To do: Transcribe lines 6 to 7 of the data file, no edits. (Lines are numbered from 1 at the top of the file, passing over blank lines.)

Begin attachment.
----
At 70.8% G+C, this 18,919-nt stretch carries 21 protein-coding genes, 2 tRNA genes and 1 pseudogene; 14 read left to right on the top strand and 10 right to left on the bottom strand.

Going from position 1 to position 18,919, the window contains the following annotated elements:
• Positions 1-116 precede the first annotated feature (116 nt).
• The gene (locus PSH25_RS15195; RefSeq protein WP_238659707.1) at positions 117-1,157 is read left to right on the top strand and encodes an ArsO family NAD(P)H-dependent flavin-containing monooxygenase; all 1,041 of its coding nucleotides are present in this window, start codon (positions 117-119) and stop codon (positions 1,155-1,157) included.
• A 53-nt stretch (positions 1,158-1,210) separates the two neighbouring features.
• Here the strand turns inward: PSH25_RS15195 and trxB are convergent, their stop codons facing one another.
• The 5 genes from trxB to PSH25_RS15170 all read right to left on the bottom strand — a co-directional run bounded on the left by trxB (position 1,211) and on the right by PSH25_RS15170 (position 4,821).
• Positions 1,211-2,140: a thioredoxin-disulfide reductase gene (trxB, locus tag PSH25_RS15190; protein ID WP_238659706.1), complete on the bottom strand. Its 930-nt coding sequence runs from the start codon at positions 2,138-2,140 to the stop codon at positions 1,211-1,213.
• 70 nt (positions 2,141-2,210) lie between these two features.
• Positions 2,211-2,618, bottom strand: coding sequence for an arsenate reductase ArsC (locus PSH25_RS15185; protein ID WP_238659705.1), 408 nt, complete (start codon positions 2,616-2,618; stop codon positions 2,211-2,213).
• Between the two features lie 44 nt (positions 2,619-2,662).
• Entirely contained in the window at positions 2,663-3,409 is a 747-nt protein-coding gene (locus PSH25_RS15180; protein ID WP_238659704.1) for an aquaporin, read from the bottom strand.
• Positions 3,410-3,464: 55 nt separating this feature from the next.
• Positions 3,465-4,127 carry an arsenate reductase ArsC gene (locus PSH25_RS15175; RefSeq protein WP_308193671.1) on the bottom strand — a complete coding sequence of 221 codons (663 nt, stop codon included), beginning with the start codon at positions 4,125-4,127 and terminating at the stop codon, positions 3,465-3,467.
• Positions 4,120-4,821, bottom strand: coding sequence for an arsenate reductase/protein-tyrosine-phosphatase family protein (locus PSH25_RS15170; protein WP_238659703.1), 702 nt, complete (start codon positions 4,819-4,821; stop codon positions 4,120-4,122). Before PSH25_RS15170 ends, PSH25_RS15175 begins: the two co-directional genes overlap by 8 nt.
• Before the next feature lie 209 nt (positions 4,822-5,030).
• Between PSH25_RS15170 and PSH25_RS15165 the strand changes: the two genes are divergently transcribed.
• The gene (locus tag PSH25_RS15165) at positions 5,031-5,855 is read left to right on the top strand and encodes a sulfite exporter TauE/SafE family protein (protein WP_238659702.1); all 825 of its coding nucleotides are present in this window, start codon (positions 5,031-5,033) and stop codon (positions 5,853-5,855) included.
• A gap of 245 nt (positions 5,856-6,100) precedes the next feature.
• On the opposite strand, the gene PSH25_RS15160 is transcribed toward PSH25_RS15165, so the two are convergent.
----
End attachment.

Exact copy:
• Here the strand turns inward: PSH25_RS15195 and trxB are convergent, their stop codons facing one another.
• The 5 genes from trxB to PSH25_RS15170 all read right to left on the bottom strand — a co-directional run bounded on the left by trxB (position 1,211) and on the right by PSH25_RS15170 (position 4,821).